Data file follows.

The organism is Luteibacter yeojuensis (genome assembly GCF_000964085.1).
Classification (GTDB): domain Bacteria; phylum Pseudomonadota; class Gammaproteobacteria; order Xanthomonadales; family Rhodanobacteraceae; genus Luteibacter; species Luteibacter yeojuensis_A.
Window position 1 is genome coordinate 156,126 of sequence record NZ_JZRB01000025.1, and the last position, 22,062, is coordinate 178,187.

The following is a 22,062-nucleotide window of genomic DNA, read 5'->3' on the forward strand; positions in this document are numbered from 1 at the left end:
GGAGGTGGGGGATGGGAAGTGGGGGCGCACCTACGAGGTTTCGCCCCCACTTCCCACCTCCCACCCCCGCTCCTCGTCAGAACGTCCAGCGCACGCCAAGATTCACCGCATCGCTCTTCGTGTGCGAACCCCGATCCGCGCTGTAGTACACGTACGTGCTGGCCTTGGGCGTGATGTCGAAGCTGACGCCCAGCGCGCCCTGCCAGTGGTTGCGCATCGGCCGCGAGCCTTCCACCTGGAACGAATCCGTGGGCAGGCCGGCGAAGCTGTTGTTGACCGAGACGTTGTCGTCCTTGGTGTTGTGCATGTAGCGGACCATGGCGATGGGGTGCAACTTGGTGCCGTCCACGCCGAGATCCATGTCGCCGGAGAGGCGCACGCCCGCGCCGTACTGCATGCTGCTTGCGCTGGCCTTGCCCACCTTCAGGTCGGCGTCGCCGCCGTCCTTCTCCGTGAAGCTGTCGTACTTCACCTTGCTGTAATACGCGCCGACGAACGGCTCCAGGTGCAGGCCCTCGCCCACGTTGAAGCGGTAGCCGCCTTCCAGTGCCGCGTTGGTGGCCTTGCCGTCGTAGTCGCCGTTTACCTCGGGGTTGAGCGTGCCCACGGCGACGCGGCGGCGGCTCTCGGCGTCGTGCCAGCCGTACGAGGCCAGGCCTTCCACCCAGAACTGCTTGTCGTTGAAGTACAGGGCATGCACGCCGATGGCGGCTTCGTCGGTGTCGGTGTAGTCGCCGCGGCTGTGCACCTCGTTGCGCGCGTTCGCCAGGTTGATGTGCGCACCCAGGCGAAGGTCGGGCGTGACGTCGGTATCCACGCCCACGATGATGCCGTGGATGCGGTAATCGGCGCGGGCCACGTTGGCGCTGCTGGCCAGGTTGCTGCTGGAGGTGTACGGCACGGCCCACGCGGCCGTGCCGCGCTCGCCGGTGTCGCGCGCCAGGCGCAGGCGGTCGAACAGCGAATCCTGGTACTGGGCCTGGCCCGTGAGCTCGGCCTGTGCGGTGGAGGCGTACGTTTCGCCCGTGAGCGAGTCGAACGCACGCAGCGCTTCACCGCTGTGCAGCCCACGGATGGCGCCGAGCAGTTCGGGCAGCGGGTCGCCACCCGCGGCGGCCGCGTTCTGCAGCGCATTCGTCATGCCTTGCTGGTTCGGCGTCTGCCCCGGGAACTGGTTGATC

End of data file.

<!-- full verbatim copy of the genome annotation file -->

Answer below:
The organism is Luteibacter yeojuensis (genome assembly GCF_000964085.1).
Classification (GTDB): domain Bacteria; phylum Pseudomonadota; class Gammaproteobacteria; order Xanthomonadales; family Rhodanobacteraceae; genus Luteibacter; species Luteibacter yeojuensis_A.
Window position 1 is genome coordinate 156,126 of sequence record NZ_JZRB01000025.1, and the last position, 22,062, is coordinate 178,187.

The following is a 22,062-nucleotide window of genomic DNA, read 5'->3' on the forward strand; positions in this document are numbered from 1 at the left end:
GGAGGTGGGGGATGGGAAGTGGGGGCGCACCTACGAGGTTTCGCCCCCACTTCCCACCTCCCACCCCCGCTCCTCGTCAGAACGTCCAGCGCACGCCAAGATTCACCGCATCGCTCTTCGTGTGCGAACCCCGATCCGCGCTGTAGTACACGTACGTGCTGGCCTTGGGCGTGATGTCGAAGCTGACGCCCAGCGCGCCCTGCCAGTGGTTGCGCATCGGCCGCGAGCCTTCCACCTGGAACGAATCCGTGGGCAGGCCGGCGAAGCTGTTGTTGACCGAGACGTTGTCGTCCTTGGTGTTGTGCATGTAGCGGACCATGGCGATGGGGTGCAACTTGGTGCCGTCCACGCCGAGATCCATGTCGCCGGAGAGGCGCACGCCCGCGCCGTACTGCATGCTGCTTGCGCTGGCCTTGCCCACCTTCAGGTCGGCGTCGCCGCCGTCCTTCTCCGTGAAGCTGTCGTACTTCACCTTGCTGTAATACGCGCCGACGAACGGCTCCAGGTGCAGGCCCTCGCCCACGTTGAAGCGGTAGCCGCCTTCCAGTGCCGCGTTGGTGGCCTTGCCGTCGTAGTCGCCGTTTACCTCGGGGTTGAGCGTGCCCACGGCGACGCGGCGGCGGCTCTCGGCGTCGTGCCAGCCGTACGAGGCCAGGCCTTCCACCCAGAACTGCTTGTCGTTGAAGTACAGGGCATGCACGCCGATGGCGGCTTCGTCGGTGTCGGTGTAGTCGCCGCGGCTGTGCACCTCGTTGCGCGCGTTCGCCAGGTTGATGTGCGCACCCAGGCGAAGGTCGGGCGTGACGTCGGTATCCACGCCCACGATGATGCCGTGGATGCGGTAATCGGCGCGGGCCACGTTGGCGCTGCTGGCCAGGTTGCTGCTGGAGGTGTACGGCACGGCCCACGCGGCCGTGCCGCGCTCGCCGGTGTCGCGCGCCAGGCGCAGGCGGTCGAACAGCGAATCCTGGTACTGGGCCTGGCCCGTGAGCTCGGCCTGTGCGGTGGAGGCGTACGTTTCGCCCGTGAGCGAGTCGAACGCACGCAGCGCTTCACCGCTGTGCAGCCCACGGATGGCGCCGAGCAGTTCGGGCAGCGGGTCGCCACCCGCGGCGGCCGCGTTCTGCAGCGCATTCGTCATGCCTTGCTGGTTCGGCGTCTGCCCCGGGAACTGGTTGATC